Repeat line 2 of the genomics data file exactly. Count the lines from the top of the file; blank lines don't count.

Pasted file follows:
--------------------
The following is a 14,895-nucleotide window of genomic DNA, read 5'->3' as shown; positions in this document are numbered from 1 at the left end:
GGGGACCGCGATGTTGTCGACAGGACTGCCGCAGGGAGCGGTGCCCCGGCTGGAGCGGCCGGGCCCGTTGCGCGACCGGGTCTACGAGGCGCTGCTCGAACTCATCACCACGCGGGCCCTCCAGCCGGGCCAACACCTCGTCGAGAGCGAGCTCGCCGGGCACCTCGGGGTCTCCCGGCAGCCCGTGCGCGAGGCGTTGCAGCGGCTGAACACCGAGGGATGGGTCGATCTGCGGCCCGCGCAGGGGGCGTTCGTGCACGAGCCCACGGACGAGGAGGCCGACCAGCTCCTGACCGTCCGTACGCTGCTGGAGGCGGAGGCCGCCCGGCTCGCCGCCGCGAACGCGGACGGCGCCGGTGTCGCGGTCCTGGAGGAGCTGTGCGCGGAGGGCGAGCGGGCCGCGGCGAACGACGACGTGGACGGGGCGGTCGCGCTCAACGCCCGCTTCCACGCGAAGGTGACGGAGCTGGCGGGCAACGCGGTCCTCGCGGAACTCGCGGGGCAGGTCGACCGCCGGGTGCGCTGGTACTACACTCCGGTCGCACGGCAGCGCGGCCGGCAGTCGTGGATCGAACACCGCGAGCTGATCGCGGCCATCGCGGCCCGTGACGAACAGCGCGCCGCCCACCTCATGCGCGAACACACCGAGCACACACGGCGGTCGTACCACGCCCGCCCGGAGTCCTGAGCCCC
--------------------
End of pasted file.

GGGGACCGCGATGTTGTCGACAGGACTGCCGCAGGGAGCGGTGCCCCGGCTGGAGCGGCCGGGCCCGTTGCGCGACCGGGTCTACGAGGCGCTGCTCGAACTCATCACCACGCGGGCCCTCCAGCCGGGCCAACACCTCGTCGAGAGCGAGCTCGCCGGGCACCTCGGGGTCTCCCGGCAGCCCGTGCGCGAGGCGTTGCAGCGGCTGAACACCGAGGGATGGGTCGATCTGCGGCCCGCGCAGGGGGCGTTCGTGCACGAGCCCACGGACGAGGAGGCCGACCAGCTCCTGACCGTCCGTACGCTGCTGGAGGCGGAGGCCGCCCGGCTCGCCGCCGCGAACGCGGACGGCGCCGGTGTCGCGGTCCTGGAGGAGCTGTGCGCGGAGGGCGAGCGGGCCGCGGCGAACGACGACGTGGACGGGGCGGTCGCGCTCAACGCCCGCTTCCACGCGAAGGTGACGGAGCTGGCGGGCAACGCGGTCCTCGCGGAACTCGCGGGGCAGGTCGACCGCCGGGTGCGCTGGTACTACACTCCGGTCGCACGGCAGCGCGGCCGGCAGTCGTGGATCGAACACCGCGAGCTGATCGCGGCCATCGCGGCCCGTGACGAACAGCGCGCCGCCCACCTCATGCGCGAACACACCGAGCACACACGGCGGTCGTACCACGCCCGCCCGGAGTCCTGAGCCCC